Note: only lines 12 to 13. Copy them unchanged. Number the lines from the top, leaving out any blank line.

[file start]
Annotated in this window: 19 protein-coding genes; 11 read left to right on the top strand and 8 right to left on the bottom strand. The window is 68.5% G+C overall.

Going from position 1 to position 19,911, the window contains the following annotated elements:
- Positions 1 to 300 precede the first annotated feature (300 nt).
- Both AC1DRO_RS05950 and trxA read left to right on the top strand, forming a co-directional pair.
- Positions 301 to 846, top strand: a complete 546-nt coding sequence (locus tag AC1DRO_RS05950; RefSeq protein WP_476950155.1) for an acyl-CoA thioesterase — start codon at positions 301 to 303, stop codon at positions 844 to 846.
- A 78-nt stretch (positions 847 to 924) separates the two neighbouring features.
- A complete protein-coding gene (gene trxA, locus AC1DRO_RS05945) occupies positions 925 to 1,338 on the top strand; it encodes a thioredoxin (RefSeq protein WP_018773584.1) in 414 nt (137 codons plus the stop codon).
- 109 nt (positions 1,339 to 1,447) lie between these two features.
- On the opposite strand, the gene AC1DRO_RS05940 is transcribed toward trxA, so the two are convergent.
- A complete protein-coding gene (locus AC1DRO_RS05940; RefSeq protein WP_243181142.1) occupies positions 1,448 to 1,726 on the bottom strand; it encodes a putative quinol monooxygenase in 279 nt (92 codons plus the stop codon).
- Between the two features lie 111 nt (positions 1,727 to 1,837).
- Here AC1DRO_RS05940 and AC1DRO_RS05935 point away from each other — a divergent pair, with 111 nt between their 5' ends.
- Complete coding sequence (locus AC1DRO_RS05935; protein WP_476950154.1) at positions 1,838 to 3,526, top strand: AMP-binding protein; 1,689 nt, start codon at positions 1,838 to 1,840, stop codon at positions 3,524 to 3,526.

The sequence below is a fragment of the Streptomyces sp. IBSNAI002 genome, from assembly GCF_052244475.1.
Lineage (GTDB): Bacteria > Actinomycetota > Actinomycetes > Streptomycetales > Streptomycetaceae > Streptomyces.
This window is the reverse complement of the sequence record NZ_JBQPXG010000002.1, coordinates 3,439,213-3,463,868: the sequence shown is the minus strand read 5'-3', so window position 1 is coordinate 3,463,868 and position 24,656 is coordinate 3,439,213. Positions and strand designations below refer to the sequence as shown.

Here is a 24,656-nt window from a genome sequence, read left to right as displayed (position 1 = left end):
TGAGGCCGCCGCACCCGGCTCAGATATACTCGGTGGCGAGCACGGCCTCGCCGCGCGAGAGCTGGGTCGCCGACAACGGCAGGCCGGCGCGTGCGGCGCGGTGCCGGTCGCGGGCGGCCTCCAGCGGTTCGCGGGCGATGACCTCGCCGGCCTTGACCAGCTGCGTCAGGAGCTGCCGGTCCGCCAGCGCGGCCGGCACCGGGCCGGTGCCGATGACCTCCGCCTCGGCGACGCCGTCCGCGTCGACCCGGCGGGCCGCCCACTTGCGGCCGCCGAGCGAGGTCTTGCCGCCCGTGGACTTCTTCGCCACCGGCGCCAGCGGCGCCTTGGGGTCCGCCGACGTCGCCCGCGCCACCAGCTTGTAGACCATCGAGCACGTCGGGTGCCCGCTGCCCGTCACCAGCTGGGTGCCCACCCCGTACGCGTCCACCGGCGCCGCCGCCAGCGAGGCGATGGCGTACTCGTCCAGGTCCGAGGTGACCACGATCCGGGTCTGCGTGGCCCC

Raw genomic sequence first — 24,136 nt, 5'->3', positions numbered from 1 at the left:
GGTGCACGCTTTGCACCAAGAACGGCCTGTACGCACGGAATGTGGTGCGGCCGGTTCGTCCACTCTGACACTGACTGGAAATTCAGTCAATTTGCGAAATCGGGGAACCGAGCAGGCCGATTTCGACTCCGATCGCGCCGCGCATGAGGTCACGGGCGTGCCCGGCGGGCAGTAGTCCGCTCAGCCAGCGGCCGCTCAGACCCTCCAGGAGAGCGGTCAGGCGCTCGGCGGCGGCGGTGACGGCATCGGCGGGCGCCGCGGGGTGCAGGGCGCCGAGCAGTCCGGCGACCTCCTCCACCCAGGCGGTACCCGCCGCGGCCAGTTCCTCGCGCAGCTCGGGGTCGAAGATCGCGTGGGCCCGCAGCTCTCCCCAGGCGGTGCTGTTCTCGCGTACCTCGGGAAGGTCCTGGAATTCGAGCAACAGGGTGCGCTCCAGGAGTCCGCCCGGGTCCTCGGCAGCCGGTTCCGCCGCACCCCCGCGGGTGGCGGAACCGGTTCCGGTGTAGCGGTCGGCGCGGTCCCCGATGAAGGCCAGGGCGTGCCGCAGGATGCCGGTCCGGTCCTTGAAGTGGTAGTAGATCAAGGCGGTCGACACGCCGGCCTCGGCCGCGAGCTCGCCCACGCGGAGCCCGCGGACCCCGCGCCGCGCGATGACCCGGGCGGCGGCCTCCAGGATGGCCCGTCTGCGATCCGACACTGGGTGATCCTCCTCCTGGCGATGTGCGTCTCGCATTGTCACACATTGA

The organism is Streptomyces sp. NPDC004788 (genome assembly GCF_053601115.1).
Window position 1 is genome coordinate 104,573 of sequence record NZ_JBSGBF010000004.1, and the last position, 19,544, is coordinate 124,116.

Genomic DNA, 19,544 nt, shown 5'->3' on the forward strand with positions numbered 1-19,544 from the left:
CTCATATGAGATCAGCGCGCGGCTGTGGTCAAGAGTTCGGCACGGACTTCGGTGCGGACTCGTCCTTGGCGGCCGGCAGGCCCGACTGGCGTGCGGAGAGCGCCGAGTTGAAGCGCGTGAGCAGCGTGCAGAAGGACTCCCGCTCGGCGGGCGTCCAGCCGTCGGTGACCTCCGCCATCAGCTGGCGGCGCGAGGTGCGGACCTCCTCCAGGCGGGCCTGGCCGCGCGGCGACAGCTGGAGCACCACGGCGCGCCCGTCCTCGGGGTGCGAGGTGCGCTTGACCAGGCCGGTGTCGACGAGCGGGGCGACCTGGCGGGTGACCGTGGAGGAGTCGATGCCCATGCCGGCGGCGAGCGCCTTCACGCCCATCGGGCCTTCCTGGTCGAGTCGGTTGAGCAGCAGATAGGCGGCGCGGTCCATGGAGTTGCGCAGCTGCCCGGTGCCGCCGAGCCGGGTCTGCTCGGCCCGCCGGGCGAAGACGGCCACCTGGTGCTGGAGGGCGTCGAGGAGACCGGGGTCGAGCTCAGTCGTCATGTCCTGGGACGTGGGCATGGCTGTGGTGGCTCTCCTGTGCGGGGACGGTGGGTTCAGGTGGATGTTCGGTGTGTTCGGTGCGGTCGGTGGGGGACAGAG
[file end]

- Here AC1DRO_RS05940 and AC1DRO_RS05935 point away from each other — a divergent pair, with 111 nt between their 5' ends.
- Complete coding sequence (locus AC1DRO_RS05935; protein WP_476950154.1) at positions 1,838 to 3,526, top strand: AMP-binding protein; 1,689 nt, start codon at positions 1,838 to 1,840, stop codon at positions 3,524 to 3,526.